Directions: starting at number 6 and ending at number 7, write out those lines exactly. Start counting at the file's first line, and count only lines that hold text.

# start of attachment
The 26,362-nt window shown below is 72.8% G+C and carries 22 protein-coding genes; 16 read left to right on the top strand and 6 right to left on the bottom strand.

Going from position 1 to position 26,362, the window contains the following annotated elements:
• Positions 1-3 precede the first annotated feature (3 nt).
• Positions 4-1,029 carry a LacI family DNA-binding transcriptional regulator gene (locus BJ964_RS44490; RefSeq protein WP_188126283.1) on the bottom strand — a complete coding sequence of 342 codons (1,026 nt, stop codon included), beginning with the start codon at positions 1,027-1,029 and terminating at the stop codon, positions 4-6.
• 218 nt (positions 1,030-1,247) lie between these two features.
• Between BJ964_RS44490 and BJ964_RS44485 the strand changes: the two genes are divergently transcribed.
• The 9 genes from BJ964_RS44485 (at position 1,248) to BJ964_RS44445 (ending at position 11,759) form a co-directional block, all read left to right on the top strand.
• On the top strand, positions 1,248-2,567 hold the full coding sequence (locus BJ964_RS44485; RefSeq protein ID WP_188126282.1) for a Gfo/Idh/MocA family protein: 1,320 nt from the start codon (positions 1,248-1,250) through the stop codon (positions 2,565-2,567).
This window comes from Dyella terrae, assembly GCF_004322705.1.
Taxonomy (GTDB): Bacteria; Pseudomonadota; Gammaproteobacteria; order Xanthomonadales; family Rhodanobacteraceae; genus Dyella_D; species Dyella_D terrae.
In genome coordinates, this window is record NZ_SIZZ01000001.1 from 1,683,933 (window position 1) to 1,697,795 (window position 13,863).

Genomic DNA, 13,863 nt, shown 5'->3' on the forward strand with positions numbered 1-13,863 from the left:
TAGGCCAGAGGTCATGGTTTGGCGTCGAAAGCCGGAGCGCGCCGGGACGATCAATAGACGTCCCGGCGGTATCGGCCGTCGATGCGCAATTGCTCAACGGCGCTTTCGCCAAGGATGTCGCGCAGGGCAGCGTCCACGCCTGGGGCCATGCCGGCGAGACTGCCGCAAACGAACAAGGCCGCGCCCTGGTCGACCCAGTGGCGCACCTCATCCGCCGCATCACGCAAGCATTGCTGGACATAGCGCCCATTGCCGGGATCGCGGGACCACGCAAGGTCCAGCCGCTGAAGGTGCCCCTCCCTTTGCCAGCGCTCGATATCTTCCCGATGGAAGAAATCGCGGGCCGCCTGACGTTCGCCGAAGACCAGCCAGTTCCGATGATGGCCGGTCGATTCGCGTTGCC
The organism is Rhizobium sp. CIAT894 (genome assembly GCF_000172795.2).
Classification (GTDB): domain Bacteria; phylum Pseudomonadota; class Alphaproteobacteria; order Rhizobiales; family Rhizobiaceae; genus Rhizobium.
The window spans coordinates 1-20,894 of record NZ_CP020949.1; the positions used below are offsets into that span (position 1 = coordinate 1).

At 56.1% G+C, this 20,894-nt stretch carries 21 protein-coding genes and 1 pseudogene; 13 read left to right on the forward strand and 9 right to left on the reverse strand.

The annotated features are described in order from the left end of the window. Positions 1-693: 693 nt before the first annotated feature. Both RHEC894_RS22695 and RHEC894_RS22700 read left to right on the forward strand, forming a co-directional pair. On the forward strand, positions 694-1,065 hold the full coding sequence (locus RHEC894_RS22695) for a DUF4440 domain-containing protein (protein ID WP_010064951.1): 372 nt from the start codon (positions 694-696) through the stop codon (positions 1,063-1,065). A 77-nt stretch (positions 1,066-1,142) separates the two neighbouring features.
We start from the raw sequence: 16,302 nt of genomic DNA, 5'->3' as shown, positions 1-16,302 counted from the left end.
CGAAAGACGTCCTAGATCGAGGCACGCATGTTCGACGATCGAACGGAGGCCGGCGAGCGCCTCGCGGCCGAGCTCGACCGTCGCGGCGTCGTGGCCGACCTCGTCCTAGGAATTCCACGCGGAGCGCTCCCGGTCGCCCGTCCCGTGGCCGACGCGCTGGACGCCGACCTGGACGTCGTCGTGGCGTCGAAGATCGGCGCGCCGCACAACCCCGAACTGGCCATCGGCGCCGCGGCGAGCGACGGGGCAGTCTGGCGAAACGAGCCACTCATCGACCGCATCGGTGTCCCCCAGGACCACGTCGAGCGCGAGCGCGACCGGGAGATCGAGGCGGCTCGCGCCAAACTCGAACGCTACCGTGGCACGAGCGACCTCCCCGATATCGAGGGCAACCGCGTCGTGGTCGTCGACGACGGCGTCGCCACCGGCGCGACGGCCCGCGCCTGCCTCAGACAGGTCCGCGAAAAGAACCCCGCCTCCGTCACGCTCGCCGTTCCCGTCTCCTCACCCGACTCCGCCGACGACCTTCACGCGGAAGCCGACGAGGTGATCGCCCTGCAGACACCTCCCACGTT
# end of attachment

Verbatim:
• Between BJ964_RS44490 and BJ964_RS44485 the strand changes: the two genes are divergently transcribed.
• The 9 genes from BJ964_RS44485 (at position 1,248) to BJ964_RS44445 (ending at position 11,759) form a co-directional block, all read left to right on the top strand.